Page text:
US sets record pace for mass killings so far this year

In six months, the U.S. has had 28 mass killings and 140 victims.

Crosses with the names Cindy Cho, Kyu Cho and James Cho, victims of a mass shooting, stand at a makeshift memorial.
Crosses with the names of victims of a mass shooting at a mall in Allen, Texas, in May that left eight people dead and seven others wounded.

A somber record has been reached in the United States as the nation witnessed 28 instances of mass killings during the first six months of this year.

According to information compiled from a comprehensive database created by the Associated Press, USA Today and Northeastern University, this is the deadliest six months of mass killings recorded since at least 2006.

In just 181 days, there have been 28 mass killings and 140 victims in the U.S. alone.

The data was taken from incidents that took place between Jan. 1 and June 30. With the exception of a single occurrence that included arson, firearms were used in all of the attacks.

"We used to say there were two to three dozen a year," James Alan Fox, a criminology professor at Northeastern University, told the Associated Press. "The fact that there's 28 in half a year is a staggering statistic."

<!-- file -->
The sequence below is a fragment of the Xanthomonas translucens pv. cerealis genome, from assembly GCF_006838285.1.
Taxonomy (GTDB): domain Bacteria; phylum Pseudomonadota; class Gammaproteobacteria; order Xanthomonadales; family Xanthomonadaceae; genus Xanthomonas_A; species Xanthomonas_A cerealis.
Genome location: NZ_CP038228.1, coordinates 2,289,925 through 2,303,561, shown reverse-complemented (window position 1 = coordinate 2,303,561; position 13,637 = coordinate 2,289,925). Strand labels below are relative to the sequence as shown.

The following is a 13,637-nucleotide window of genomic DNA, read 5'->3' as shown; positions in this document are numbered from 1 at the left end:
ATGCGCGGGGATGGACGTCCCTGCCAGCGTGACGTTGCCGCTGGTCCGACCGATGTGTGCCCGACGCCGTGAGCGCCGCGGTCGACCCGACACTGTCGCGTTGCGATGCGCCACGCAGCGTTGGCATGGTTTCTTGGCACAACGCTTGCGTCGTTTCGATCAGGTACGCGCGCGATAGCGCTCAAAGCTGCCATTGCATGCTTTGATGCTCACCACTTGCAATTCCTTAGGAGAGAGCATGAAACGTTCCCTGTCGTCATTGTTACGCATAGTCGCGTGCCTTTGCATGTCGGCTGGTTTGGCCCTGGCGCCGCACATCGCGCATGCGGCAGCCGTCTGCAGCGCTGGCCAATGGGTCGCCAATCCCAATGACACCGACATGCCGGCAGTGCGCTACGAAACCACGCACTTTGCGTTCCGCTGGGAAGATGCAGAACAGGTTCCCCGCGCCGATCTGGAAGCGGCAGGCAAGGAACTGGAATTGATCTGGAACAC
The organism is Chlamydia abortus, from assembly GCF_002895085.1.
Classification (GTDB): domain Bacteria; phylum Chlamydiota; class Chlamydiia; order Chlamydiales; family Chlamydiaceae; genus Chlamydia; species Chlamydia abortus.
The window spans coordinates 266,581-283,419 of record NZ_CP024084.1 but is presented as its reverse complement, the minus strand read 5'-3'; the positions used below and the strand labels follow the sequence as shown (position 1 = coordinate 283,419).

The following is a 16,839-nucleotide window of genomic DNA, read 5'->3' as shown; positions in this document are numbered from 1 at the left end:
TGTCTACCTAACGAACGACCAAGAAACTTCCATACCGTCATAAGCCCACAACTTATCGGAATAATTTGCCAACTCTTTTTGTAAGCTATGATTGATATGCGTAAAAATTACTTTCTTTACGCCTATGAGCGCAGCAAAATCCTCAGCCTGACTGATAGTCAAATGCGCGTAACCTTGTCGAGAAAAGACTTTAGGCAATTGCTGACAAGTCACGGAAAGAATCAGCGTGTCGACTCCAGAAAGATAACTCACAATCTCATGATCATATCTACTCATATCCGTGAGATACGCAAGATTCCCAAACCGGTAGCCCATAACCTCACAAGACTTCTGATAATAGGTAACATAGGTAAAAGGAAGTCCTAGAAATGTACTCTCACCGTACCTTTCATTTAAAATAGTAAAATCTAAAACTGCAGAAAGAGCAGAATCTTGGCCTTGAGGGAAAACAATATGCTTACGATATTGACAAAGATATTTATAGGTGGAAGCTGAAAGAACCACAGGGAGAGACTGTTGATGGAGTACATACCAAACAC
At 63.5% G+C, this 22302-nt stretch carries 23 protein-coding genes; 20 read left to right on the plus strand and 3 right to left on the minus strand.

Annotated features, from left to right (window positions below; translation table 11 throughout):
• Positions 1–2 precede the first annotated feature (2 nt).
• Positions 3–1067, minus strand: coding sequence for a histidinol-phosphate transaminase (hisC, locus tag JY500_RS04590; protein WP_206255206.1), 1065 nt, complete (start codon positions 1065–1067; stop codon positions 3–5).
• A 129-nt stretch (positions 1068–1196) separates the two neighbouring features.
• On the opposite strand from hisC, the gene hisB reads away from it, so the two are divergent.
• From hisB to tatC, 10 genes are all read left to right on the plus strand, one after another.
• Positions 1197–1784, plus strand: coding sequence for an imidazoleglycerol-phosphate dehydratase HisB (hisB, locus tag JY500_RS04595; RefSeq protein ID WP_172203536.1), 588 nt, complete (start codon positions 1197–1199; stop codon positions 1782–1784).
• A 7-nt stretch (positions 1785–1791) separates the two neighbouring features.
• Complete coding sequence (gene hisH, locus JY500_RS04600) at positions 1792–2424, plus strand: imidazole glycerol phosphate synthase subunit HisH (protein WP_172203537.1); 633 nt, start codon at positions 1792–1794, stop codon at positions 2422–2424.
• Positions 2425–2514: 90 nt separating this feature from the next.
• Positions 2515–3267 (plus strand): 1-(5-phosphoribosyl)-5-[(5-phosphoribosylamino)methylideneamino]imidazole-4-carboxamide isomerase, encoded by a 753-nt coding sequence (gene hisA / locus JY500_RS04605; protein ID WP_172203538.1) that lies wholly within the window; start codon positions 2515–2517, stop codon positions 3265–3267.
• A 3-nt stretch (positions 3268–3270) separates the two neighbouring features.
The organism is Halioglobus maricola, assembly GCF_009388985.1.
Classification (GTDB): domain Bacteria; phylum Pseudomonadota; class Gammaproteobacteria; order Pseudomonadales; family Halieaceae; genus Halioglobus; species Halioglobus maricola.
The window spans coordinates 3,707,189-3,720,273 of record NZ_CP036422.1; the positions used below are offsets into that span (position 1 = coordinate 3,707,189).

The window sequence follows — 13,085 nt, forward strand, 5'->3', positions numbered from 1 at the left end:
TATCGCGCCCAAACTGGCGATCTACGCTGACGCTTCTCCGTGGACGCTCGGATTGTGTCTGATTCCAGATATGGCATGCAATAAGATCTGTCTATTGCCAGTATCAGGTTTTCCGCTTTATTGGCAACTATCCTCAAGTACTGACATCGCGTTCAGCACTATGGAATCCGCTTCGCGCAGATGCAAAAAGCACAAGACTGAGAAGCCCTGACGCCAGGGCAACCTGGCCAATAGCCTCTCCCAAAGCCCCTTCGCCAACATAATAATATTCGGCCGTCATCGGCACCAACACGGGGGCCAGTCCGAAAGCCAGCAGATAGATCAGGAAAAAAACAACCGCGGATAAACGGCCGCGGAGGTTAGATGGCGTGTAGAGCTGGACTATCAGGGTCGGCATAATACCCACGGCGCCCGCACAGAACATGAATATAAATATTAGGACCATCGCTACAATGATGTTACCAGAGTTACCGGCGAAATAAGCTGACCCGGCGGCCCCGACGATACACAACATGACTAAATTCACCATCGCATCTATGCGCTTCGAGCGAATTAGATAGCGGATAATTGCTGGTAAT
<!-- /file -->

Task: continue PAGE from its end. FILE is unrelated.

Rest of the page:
Fox also links the rise in bloodshed to the growth of gun ownership, but it is important to note that mass killings are infrequent and constitute only a fraction of the overall gun-related violence in the country.

According to the Gun Violence Archive, there have been 377 mass shootings so far this year — a drastic comparison to the 28 mass killings. 

A mass killing is defined as the loss of four or more lives, not including the assailant, within a span of 24 hours, the Associated Press says.

This year's record pace surpasses the previous record set last year, when 27 mass killings were committed in the second half of 2022. There were a total of 42 mass killings in 2022, with a total of 210 deaths.

However, experts say that there’s still hope that the rest of the year is calmer and that we don’t exceed or match 2022’s numbers.

Editor's Note: A previous version of this story stated that Northwestern University was involved in the database. This story has been updated to reflect the correct university. 

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